Australia and G10 – Household debt to GDP (%)

Australia and G10 – Household debt to GDP (%)

Source: DeutscheBank

Unfortunately, history tells us that Central banks do not have a great record in terms of achieving a ‘soft landing’. Of the last 14 US rate hiking cycles, 11 have resulted in a recession implying that the US Reserve Bank tends to tighten too much, which results in recession.

The pace and magnitude of rate hikes expected currently (relative to the starting point of 0) is beyond anything we have ever experienced in recent times. As such, we continue to position the portfolios in a diversified manner, allowing for a range of outcomes such as the possibility that markets may have been too aggressive in predicting rate rises, Governments realising rate hikes won’t mend supply chains (they impact demand) and that headline inflation may be more persistent than previously anticipated.

Long bonds generally sell off ahead of rate hikes. This depresses bond prices and elevates their yield. As rate hikes are delivered, the yield curve flattens as the market prices in tightening conditions and the risk of recession.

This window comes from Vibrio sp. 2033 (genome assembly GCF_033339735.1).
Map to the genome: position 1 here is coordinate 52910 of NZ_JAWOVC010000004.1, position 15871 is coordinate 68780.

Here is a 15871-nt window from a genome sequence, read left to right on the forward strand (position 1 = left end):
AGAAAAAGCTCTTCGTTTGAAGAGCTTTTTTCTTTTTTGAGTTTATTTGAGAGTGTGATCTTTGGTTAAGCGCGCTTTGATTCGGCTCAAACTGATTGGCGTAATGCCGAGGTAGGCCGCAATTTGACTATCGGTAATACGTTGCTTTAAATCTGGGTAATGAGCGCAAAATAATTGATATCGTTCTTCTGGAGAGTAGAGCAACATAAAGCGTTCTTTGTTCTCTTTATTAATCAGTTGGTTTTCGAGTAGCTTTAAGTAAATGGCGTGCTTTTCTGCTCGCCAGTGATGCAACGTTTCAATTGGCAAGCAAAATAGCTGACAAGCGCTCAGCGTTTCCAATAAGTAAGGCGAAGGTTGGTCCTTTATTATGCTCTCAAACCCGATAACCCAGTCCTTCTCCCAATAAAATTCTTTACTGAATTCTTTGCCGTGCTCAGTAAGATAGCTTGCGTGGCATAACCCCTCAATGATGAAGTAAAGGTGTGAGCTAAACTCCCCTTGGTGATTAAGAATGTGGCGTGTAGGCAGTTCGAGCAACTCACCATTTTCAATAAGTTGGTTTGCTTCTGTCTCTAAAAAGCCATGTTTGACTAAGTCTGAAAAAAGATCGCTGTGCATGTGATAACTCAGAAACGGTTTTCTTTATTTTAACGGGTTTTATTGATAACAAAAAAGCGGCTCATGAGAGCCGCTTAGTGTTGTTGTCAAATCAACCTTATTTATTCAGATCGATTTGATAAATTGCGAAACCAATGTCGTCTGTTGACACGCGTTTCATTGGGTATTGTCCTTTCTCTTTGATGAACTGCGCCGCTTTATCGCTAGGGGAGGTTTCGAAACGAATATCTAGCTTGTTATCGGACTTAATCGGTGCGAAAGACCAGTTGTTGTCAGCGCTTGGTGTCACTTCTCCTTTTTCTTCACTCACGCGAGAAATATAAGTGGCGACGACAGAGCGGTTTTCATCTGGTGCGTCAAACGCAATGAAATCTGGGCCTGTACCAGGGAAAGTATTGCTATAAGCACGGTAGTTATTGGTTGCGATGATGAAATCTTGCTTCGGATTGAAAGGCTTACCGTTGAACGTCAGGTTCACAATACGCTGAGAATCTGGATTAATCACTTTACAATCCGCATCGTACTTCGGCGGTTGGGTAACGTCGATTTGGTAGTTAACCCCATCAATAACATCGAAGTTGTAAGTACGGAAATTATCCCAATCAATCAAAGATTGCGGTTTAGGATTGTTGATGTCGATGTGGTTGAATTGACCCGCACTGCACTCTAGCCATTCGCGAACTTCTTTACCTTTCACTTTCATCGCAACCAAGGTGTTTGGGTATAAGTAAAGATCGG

The market has already priced in a large number of rate hikes. The implied policy rate in Australia is more than 2%, and in the US more than 2.75%, by the end of the calendar year.

Expectations would need to become even more hawkish than this to drive further weakness in bond markets. We think it is unlikely what is currently priced in will eventuate, let alone further deteriorate, hence we remain conservatively positioned in Fixed Income portfolios.

We feel that pricing of interest rates in Australia looks aggressive, particularly compared to other G10 (group of 11 nations with similar economic interests) peers.

Summary Asset Allocation Views

  • Global growth is expected to slow from an estimated 6.1% in 2021 to 3.6% in 2022 and 2023 (World Bank). These new estimates are 0.8% (for 2022) and 0.2% (for 2023) lower than projections in January. The World Bank cited the economic damage from the war as the reason for this reduction.  

  • Inflation is proving to be more persistent than expected. The conflict in Europe has pushed back expectations for moderation in prices. Continued higher commodity prices, supply chain disruptions and an extension of China’s zero-COVID policy present an upside risk to prices in 2022. 

  • Expect central banks to continue to raise rates in the near-term in line with their guidance leading to a meaningful tightening of monetary policy. US Markets are fully priced with a Fed Funds rate of 2.50-2.75% being priced by the end of the year and a terminal Fed Funds rate of 3.1% by Q3 2023.